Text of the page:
An obese patient who gets a tummy tuck may be hit with $7,400 more in bills than their thinner counterparts, a new study shows. Breast reduction, liposuction, and blepaharoplasty are also more costly for the obese.
And the differential is largely due to a higher rate of complications and more hospital visits. More than one-third of adults in the US are overweight or obese, according to the federal Centers for Disease Control and Prevention.
The study, which appears in the May issue of Plastic and Reconstructive Surgery, included nearly 48,000 adult patients undergoing liposuction, abdominoplasty, breast reduction, or blepharoplasty. About 4% of the patients were classified as obese based on their body mass index. The obese patients had higher rates of comorbid conditions, including diabetes, high blood pressure, cardiovascular disease, and mental health problems.
Within 30 days after surgery, 7.3% of obese patients made an emergency department visit or were admitted to the hospital, compared to 3.9% of non-obese patients. In sum, overweight and obese patients were 35% more likely to have an emergency department visit or hospital admission within 30 days of surgery.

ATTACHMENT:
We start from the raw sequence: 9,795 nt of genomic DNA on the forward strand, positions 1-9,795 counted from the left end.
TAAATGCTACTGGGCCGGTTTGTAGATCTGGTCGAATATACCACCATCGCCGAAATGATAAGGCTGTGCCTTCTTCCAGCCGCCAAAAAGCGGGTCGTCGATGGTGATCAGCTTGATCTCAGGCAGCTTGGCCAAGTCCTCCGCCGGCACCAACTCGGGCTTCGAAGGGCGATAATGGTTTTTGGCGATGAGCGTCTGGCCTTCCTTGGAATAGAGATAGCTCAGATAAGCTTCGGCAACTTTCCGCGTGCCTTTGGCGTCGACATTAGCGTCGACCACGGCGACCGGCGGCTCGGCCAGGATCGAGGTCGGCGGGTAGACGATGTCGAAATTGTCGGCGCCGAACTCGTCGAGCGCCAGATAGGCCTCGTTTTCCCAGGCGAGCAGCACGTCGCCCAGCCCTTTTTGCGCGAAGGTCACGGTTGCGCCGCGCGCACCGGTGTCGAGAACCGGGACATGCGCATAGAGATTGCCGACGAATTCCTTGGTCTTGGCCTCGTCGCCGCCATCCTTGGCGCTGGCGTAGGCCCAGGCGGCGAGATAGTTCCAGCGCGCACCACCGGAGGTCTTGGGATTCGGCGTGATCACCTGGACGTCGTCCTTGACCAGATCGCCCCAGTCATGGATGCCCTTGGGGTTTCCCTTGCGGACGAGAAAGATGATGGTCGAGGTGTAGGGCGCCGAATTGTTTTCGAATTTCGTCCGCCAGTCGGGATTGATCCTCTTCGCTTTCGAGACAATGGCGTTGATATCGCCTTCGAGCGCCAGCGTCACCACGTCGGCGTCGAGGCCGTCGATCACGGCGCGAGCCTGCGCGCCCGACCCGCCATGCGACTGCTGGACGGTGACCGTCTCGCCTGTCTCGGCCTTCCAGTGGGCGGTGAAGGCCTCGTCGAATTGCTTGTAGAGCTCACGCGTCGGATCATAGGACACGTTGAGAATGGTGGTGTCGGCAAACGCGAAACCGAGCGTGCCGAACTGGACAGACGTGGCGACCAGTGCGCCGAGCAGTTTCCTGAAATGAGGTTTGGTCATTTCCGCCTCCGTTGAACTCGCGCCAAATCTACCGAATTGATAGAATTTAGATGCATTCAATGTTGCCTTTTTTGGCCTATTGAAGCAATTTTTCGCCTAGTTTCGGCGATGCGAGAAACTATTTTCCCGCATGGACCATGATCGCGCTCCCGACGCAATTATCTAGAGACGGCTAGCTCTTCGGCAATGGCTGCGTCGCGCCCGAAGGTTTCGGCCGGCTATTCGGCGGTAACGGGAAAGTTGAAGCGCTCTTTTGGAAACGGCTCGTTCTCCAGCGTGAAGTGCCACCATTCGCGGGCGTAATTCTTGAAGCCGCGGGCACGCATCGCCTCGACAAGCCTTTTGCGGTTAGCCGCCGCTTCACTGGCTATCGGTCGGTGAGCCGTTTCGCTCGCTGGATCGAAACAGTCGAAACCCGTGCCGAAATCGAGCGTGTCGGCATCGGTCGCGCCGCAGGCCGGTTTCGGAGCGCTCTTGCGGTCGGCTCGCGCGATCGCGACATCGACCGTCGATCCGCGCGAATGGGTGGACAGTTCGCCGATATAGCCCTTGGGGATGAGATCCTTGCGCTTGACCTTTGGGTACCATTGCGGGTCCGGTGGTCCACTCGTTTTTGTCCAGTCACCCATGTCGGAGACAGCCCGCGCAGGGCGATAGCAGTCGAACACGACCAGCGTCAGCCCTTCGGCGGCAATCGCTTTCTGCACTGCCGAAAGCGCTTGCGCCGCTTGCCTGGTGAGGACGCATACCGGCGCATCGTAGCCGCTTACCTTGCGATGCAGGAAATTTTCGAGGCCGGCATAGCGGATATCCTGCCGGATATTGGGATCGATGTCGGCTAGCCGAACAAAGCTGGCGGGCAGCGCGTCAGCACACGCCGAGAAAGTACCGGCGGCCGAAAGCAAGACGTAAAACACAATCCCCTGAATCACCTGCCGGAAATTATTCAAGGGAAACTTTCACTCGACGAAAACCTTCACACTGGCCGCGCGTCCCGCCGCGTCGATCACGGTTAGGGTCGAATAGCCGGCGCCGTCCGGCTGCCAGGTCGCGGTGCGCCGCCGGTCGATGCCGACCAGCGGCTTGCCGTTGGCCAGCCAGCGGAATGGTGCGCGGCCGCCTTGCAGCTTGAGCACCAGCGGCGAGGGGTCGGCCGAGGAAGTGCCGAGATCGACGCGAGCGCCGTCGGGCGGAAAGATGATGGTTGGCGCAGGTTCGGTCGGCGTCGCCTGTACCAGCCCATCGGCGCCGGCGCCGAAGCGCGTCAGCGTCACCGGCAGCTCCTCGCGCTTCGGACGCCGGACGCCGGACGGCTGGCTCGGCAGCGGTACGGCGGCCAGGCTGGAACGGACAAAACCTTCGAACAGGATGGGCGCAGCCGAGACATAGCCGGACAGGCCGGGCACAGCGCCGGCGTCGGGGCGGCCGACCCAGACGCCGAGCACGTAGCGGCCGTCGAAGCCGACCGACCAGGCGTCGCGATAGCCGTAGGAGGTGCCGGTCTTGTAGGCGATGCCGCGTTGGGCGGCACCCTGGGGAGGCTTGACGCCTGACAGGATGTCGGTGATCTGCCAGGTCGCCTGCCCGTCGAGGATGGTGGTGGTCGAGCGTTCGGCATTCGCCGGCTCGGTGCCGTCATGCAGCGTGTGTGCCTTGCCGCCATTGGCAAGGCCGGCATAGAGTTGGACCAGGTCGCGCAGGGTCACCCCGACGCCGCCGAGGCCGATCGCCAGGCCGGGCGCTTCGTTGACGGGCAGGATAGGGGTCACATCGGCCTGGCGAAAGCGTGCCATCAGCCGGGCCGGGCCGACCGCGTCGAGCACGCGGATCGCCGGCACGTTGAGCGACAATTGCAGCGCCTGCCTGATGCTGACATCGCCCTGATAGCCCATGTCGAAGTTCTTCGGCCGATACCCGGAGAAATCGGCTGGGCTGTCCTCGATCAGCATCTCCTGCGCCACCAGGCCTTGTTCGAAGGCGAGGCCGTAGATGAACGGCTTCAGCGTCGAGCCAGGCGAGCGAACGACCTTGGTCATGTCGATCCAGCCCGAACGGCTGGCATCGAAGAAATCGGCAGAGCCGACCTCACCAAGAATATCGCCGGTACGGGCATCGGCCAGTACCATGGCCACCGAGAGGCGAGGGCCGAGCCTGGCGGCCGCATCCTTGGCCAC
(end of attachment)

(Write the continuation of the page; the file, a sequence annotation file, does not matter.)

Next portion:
Obesity was also associated with a higher risk of serious adverse events within 30 days after plastic surgery: 3.2% versus 0.9%, respectively. After adjustment, relative risk for serious adverse events was 72% higher for the obese patients, the study showed.
These increased risks led to higher hospital charges for obese patients, with average cost differences of about $3,900 after liposuction, $7,100 after abdominoplasty, and $7,400 after breast reduction. Obese blepharoplasty patients incurred $182 more in bills than their thinner counterparts. The rate of hospital visits was highest for obese patients undergoing abdominoplasty who had three or more comorbid conditions.
“While weight loss and optimization of medical comorbidity is important for surgical outcomes, it may also be important for a patient’s financial outcomes,” the study authors write. “Whether weight loss or medical optimization would reduce healthcare costs in the postoperative period warrants further investigation.”
There are some caveats in interpreting the new findings, cautions study author Michelle R. Sieffert, MD, MBA, a plastic surgery resident at Wright State University in Dayton, Ohio. “We can’t parse out which patients were postbariatric surgery body contouring or straight cosmetic, and we don’t have codes to differentiate abdominoplasty form panniculectomy,” she explains.
Still, “educating the patients about these risks and costs are important, especially since they are a self-paying group,” she says. “Patient selection is a big thing for all, and some potential patients may not be surgical candidates due to their high-risk status,” she says.
Although it is more often said than done, patients should be as close as possible to their ideal body weight before an elective surgery, she says. “We should give them the tools to be as healthy as possible.”